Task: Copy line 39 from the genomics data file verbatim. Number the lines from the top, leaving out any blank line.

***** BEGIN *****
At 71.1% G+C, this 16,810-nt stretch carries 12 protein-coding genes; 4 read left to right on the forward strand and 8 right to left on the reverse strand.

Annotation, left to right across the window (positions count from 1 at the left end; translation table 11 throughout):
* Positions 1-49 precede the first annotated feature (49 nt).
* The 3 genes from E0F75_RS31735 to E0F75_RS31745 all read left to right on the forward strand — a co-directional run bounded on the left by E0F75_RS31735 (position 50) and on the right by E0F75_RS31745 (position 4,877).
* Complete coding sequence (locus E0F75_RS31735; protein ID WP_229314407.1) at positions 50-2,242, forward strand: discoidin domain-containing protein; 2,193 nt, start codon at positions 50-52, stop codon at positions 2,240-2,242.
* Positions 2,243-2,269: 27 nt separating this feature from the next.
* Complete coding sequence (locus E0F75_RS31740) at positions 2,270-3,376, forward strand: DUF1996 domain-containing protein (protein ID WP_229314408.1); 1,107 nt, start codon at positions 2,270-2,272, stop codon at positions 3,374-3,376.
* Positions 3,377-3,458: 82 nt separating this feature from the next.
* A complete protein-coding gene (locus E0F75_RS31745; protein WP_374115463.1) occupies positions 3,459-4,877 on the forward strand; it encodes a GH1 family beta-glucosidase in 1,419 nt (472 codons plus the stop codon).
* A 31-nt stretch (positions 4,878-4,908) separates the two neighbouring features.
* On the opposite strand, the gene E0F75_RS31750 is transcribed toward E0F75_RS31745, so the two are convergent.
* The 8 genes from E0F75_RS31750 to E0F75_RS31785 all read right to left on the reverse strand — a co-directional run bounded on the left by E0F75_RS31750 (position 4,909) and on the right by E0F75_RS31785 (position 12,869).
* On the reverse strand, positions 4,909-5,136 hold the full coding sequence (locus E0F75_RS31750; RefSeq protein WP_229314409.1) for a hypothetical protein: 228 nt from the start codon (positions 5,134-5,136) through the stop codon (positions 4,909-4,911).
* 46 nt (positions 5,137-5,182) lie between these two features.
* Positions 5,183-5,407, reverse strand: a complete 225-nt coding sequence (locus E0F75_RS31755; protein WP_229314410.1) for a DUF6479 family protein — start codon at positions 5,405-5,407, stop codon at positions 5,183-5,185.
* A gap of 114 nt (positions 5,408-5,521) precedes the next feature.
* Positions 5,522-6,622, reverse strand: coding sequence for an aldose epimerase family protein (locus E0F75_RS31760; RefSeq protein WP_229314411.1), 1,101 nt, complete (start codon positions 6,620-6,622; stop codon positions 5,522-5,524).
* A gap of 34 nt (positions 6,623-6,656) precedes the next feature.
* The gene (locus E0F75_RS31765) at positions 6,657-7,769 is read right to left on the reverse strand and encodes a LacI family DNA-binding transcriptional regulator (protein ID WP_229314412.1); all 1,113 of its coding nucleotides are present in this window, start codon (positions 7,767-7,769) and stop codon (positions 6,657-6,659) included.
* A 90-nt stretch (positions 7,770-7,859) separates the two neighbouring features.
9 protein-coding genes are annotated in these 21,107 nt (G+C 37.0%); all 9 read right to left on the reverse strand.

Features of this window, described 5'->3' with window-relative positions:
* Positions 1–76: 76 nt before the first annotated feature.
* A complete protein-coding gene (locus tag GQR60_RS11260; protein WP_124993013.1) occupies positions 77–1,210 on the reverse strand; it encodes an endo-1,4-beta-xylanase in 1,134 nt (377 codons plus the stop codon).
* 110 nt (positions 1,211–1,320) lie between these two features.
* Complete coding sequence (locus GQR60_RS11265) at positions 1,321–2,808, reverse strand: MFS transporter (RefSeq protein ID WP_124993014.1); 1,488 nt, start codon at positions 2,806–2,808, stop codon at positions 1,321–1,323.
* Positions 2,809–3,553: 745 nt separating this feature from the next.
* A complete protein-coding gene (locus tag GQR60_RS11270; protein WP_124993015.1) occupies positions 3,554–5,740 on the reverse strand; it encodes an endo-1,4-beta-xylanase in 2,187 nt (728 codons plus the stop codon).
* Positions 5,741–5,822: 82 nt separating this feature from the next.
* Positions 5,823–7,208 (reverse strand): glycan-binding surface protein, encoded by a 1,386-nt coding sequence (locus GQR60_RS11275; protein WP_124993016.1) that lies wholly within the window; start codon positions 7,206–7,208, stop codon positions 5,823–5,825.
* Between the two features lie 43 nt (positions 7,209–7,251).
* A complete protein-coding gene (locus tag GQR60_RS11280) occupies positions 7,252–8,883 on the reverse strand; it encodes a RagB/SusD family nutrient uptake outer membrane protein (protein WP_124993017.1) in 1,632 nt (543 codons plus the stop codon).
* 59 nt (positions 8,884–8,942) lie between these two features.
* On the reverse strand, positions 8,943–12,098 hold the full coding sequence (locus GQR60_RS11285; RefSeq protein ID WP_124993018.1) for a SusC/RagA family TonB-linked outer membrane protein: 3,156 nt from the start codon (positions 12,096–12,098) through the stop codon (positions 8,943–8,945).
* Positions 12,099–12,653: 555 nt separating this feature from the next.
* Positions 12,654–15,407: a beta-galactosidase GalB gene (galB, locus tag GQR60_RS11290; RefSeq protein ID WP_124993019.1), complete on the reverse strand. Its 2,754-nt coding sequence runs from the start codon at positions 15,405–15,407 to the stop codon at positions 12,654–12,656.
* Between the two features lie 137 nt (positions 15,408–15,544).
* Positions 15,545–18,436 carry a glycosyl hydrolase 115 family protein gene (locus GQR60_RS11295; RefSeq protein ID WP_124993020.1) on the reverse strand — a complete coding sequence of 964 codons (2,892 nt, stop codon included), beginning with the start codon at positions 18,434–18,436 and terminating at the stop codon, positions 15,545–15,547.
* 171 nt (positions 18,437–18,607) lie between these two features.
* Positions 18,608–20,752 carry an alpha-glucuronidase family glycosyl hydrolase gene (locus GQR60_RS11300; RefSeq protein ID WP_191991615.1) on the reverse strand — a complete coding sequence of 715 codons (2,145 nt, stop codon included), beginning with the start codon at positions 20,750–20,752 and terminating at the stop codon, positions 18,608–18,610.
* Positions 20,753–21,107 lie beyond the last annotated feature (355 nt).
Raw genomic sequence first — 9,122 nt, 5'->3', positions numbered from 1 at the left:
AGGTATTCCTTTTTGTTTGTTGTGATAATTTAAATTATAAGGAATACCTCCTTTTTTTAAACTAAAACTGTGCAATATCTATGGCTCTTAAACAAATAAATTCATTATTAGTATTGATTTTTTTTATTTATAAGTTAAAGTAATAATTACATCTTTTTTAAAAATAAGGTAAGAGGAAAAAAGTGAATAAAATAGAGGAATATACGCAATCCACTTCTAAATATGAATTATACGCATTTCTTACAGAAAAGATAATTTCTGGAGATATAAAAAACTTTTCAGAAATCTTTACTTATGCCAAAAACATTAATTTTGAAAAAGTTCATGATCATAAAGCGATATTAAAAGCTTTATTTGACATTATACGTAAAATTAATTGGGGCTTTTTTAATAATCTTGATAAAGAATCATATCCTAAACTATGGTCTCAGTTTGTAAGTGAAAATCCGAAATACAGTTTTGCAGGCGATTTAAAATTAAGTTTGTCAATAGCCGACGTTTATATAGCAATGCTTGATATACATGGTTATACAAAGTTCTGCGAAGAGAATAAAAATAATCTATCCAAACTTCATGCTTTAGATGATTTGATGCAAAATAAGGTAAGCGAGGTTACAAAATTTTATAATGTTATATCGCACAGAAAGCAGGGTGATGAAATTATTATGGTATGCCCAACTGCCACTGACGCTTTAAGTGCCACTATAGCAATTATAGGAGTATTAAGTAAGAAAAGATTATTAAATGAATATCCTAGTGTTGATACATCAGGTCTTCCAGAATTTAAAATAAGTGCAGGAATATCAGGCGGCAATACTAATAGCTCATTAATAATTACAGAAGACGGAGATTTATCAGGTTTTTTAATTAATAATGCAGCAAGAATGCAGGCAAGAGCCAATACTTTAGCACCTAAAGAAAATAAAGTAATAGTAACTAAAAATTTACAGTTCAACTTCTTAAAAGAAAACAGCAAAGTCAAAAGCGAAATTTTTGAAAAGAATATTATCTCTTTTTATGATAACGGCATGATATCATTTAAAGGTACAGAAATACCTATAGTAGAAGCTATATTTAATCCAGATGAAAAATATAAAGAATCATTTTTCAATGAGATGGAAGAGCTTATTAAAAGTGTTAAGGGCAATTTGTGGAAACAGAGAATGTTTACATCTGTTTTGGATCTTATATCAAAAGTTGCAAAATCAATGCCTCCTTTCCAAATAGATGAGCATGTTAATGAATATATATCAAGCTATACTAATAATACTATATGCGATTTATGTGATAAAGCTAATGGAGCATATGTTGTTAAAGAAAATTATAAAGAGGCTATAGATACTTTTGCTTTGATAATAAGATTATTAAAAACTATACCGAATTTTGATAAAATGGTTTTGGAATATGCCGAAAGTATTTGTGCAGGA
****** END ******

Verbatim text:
* 171 nt (positions 18,437–18,607) lie between these two features.